Spousal support, or alimony, is one of the best-known issues involved in divorce. However, many people don’t realize that it is not restricted to after a divorce is finalized. In certain cases, you may be eligible to receive alimony to cover your expenses while you are still legally married.
These orders are handled differently from other types of spousal support. Here’s what you need to know about temporary alimony in California and when you could be eligible to receive it.
Types of California Alimony
Two basic types of marital support are recognized in California: temporary and long-term.
Most people are familiar with long-term orders. These are the orders issued as part of the divorce decree when a marriage is officially ended. They can also be issued during domestic partnership dissolutions or legal separations.
Long-term alimony can have a limited duration or be indefinite. Regardless of how long it lasts, it is different from temporary support because it is intended to provide financial assistance after the couple has already divided their assets.
In contrast, temporary orders are issued before a divorce is final. These funds are intended to help you cover your expenses while other matters are still being decided. Temporary alimony expires when your separation is finalized. They can be replaced with a long-term order, or support may end entirely.
When Are You Eligible for Pre-Divorce Spousal Support?
Temporary support is often crucial in California because of the six-month waiting period for divorces. That’s a long time to wait for court-ordered payments to go into effect and may cause financial hardships.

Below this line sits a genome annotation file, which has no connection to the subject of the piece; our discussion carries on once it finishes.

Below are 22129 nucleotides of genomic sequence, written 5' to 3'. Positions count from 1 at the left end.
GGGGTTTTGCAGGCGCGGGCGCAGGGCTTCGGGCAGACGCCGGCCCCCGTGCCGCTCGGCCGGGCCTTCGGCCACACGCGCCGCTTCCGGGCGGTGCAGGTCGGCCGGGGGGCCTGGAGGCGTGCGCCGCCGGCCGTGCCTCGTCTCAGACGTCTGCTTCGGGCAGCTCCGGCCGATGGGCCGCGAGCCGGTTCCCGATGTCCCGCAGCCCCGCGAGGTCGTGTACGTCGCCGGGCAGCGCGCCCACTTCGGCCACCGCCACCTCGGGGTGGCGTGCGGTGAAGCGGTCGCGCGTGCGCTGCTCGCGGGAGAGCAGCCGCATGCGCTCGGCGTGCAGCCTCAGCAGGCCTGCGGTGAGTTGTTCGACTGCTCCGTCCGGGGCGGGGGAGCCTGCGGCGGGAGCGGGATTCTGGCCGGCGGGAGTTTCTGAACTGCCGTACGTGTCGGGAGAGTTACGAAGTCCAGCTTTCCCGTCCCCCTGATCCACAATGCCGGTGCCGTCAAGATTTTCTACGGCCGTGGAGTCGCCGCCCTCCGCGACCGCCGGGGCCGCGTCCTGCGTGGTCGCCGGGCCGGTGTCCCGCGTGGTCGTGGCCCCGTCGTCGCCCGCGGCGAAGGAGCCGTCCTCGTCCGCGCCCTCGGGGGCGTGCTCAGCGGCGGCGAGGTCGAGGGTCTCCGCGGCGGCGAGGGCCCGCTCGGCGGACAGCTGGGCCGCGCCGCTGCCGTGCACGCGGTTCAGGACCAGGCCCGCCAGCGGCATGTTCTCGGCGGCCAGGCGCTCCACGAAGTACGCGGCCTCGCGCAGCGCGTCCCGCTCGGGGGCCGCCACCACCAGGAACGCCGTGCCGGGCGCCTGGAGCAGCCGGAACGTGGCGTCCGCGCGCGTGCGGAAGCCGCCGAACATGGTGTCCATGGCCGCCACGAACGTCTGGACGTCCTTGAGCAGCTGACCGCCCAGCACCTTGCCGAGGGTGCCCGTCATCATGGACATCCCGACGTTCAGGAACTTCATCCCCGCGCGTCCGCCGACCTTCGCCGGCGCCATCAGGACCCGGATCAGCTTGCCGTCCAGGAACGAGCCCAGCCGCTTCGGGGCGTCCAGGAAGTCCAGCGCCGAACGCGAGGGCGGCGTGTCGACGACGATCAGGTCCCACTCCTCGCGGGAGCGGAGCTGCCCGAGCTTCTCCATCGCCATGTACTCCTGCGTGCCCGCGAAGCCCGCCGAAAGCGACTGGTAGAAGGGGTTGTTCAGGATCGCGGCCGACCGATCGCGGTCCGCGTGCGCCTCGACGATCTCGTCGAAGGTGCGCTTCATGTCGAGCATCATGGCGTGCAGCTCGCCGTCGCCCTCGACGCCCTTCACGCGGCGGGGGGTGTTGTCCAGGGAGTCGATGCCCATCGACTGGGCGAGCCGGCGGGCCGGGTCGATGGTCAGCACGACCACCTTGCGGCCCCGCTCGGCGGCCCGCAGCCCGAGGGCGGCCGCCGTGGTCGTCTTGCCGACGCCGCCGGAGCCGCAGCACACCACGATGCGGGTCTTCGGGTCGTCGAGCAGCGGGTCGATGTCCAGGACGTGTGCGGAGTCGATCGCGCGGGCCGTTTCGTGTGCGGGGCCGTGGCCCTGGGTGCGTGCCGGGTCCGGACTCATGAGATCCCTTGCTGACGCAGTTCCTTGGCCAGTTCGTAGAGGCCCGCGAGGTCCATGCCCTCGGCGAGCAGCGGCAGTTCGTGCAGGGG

That’s why California permits these orders. You can petition for these support orders as soon as you file for a divorce, separation, or dissolution of a domestic partnership. There is no waiting period for these orders, so you could receive payments in just a few weeks rather than half a year.
You may be eligible to request one of these orders if you are going through a divorce, legal separation, or dissolution of a domestic partnership, your partner earns more than you, and you have financial needs you cannot meet on your own. For example, you may be granted temporary support if you cannot maintain your standard of living without financial assistance.
Learn More About Temporary Alimony
Divorce is complex, but it shouldn’t force you into financial hardship. If you can’t maintain your standard of living without assistance from your spouse, you could be eligible to receive temporary alimony until your divorce or separation is final. You can learn more about whether you’re eligible for short-term spousal support by discussing your case with the expert family law attorneys at Viola Law, P.C. Schedule your consultation today to discuss your concerns and how to make your divorce less financially stressful.